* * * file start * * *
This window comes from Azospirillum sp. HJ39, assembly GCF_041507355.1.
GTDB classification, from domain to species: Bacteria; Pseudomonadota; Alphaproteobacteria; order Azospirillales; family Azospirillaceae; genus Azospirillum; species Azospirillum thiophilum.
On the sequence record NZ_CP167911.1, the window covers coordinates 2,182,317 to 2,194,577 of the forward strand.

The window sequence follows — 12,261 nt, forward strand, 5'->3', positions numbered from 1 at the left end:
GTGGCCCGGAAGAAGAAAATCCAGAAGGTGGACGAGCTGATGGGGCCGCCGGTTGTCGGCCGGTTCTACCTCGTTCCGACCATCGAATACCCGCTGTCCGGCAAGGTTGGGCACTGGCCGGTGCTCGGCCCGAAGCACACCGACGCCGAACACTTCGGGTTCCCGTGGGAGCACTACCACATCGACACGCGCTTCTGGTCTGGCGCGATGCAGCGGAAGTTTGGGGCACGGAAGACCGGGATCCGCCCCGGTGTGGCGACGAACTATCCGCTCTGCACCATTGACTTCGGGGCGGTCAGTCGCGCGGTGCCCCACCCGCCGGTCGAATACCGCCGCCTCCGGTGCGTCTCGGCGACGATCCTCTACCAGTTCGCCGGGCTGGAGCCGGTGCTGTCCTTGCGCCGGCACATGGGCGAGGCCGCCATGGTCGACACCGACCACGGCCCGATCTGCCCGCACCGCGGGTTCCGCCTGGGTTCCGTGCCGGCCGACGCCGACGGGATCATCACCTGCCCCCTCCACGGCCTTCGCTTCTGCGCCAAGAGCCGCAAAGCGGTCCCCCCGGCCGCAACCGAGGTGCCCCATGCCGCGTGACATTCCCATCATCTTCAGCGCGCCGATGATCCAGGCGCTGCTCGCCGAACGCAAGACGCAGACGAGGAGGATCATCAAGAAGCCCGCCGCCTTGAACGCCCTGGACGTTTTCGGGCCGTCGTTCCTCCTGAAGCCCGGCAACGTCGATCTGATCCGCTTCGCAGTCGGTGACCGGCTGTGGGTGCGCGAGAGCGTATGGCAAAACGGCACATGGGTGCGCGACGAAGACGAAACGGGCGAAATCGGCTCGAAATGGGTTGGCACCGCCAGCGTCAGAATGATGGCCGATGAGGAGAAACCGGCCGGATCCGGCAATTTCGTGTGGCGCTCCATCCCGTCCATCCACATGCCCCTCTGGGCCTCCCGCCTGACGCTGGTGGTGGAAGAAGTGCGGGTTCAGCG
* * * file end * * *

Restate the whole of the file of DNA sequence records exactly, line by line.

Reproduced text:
This window comes from Azospirillum sp. HJ39, assembly GCF_041507355.1.
GTDB classification, from domain to species: Bacteria; Pseudomonadota; Alphaproteobacteria; order Azospirillales; family Azospirillaceae; genus Azospirillum; species Azospirillum thiophilum.
On the sequence record NZ_CP167911.1, the window covers coordinates 2,182,317 to 2,194,577 of the forward strand.

The window sequence follows — 12,261 nt, forward strand, 5'->3', positions numbered from 1 at the left end:
GTGGCCCGGAAGAAGAAAATCCAGAAGGTGGACGAGCTGATGGGGCCGCCGGTTGTCGGCCGGTTCTACCTCGTTCCGACCATCGAATACCCGCTGTCCGGCAAGGTTGGGCACTGGCCGGTGCTCGGCCCGAAGCACACCGACGCCGAACACTTCGGGTTCCCGTGGGAGCACTACCACATCGACACGCGCTTCTGGTCTGGCGCGATGCAGCGGAAGTTTGGGGCACGGAAGACCGGGATCCGCCCCGGTGTGGCGACGAACTATCCGCTCTGCACCATTGACTTCGGGGCGGTCAGTCGCGCGGTGCCCCACCCGCCGGTCGAATACCGCCGCCTCCGGTGCGTCTCGGCGACGATCCTCTACCAGTTCGCCGGGCTGGAGCCGGTGCTGTCCTTGCGCCGGCACATGGGCGAGGCCGCCATGGTCGACACCGACCACGGCCCGATCTGCCCGCACCGCGGGTTCCGCCTGGGTTCCGTGCCGGCCGACGCCGACGGGATCATCACCTGCCCCCTCCACGGCCTTCGCTTCTGCGCCAAGAGCCGCAAAGCGGTCCCCCCGGCCGCAACCGAGGTGCCCCATGCCGCGTGACATTCCCATCATCTTCAGCGCGCCGATGATCCAGGCGCTGCTCGCCGAACGCAAGACGCAGACGAGGAGGATCATCAAGAAGCCCGCCGCCTTGAACGCCCTGGACGTTTTCGGGCCGTCGTTCCTCCTGAAGCCCGGCAACGTCGATCTGATCCGCTTCGCAGTCGGTGACCGGCTGTGGGTGCGCGAGAGCGTATGGCAAAACGGCACATGGGTGCGCGACGAAGACGAAACGGGCGAAATCGGCTCGAAATGGGTTGGCACCGCCAGCGTCAGAATGATGGCCGATGAGGAGAAACCGGCCGGATCCGGCAATTTCGTGTGGCGCTCCATCCCGTCCATCCACATGCCCCTCTGGGCCTCCCGCCTGACGCTGGTGGTGGAAGAAGTGCGGGTTCAGCG